Sunday 23 June 2019

Bad beekeeping 2019

A short summary post, mostly so I can point people to it, should they want to know batch numbers for any of my honey. Not that I think that is likely.

Recolte: Saturday 2019/6/22, so nearly solstice honey.
Hive pix: see this facebook post.
Youtube: vid of filtering.

* Batch number: COTON / 2019 / WMC / OF / V. "OF" is "Old Faithful" is the hive to the left in the pix; "V" is virgin, i.e. filtered only, no heating.
* Batch number: COTON / 2019 / WMC / OF / HT. "OF" as before, "HT" is for "heat treated". Do not despise the honey for this; done properly it doesn't affect the taste, but does leave it rather freer-flowing and less likely to set.
* Batch number: COTON / 2019 / WMC / CT / V. "OF" is "Copper Top" is the hive to the right in the pix; "V" is virgin, i.e. filtered only, no heating.

Honey related fun

* Honey in Antarctica (tweet).


* 2017: autumn beekeeping
* 2016: bad beekeeping
* 2015: swarm collection and autumn: more incompetent beekeeping
* 2014: bad beekeeping
* 2010: bad beekeeping
* 2009: bad beekeeping

Monday 17 June 2019

Book review: Grass

Grass, by Sheri S. Tepper. As foreshadowed in my review of Raising the Stones. This is the second time I've read it, and I liked it again. Give me a decade to forget the details and I might even read it again. As I said at RtS, Grass is much better, though having read RtS some of the flaws of Grass become more obvious; most obviously the rather unsubtle philosophy, although it is done much better here than in RtS.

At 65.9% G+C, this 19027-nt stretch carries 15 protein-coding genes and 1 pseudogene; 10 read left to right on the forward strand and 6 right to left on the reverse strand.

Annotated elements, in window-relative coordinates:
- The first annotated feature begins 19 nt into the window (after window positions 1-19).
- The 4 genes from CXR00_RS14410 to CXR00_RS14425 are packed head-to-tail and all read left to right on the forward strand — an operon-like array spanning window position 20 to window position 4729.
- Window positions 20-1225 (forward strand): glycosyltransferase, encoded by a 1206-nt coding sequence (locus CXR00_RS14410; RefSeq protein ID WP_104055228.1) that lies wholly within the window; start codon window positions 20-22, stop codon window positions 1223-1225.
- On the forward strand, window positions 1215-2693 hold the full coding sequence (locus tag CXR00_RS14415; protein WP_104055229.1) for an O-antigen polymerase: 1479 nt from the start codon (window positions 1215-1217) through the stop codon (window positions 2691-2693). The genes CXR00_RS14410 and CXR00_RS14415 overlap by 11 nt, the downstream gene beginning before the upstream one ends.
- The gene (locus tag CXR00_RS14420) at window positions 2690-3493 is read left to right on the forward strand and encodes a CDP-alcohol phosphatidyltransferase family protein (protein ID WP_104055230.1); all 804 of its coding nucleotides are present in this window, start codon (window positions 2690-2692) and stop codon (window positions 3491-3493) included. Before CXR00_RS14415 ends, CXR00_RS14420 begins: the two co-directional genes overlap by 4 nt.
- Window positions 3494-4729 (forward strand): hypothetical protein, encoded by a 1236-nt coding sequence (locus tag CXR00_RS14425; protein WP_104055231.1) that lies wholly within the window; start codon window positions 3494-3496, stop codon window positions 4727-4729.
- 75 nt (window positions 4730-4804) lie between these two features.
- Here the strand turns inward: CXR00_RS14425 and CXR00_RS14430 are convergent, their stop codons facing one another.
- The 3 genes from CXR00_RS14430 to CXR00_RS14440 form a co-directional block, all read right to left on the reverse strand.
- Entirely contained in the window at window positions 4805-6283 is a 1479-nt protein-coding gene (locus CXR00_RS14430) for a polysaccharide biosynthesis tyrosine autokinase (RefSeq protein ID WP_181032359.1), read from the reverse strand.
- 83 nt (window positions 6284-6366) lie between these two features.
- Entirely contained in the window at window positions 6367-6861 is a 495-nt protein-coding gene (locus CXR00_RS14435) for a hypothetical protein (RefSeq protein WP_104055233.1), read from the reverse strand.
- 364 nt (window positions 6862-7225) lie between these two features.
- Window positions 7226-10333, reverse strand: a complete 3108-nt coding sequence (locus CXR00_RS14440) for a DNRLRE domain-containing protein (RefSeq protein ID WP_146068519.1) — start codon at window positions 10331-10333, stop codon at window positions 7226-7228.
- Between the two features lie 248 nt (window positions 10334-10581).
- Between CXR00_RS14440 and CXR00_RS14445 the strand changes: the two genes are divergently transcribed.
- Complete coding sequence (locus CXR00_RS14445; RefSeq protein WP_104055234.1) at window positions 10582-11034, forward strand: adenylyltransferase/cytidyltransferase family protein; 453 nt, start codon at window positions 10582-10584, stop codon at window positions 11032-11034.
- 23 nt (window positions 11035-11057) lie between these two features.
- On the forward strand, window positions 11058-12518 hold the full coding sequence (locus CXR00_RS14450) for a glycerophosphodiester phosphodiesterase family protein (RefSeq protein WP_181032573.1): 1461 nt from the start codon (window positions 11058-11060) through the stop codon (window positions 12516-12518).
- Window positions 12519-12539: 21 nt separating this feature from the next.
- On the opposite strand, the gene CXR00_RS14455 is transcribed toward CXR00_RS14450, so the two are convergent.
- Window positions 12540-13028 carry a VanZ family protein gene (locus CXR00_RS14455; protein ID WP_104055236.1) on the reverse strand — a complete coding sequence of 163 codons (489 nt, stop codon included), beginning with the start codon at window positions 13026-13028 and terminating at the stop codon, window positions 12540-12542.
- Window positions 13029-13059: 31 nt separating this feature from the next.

This review is rather perceptive, pointing out a variety of flaws. The letter is so crass as to be almost not a hole, more just an allow-me-this-license, but still. And the sheer awfulness of the church hierarchy as portrayed rather reminds me of the Evil Patriarchy of RtS; she isn't very good at shades of grey. The shame here is that the Evil Church isn't really needed, or could have a much smaller role; in the end, they don't really do anything. The virus, meh, well I suppose it had to have some explanation.

A more subtle hole is what one often finds with these discovering-things-on-strange-planets type books: the unbelievable amateurishness of the "science" or investigation, the degree that things are unsurveilled or the authorities uninterested, and artefacts uninvestigated.

Having said all that, it's a decent story well told that carries you along, especially if you mostly blip over the philosophy.

Incidentally... as an ex-climatologist... I think the notion of an all-grass planet just won't work. Wot no rivers? All the landscape uniformly flat? No seas, no deserts? Pole-to-equator temperature difference so small that grass can survive everywhere? Somewhat similarly to Dune, these points aren't really explored.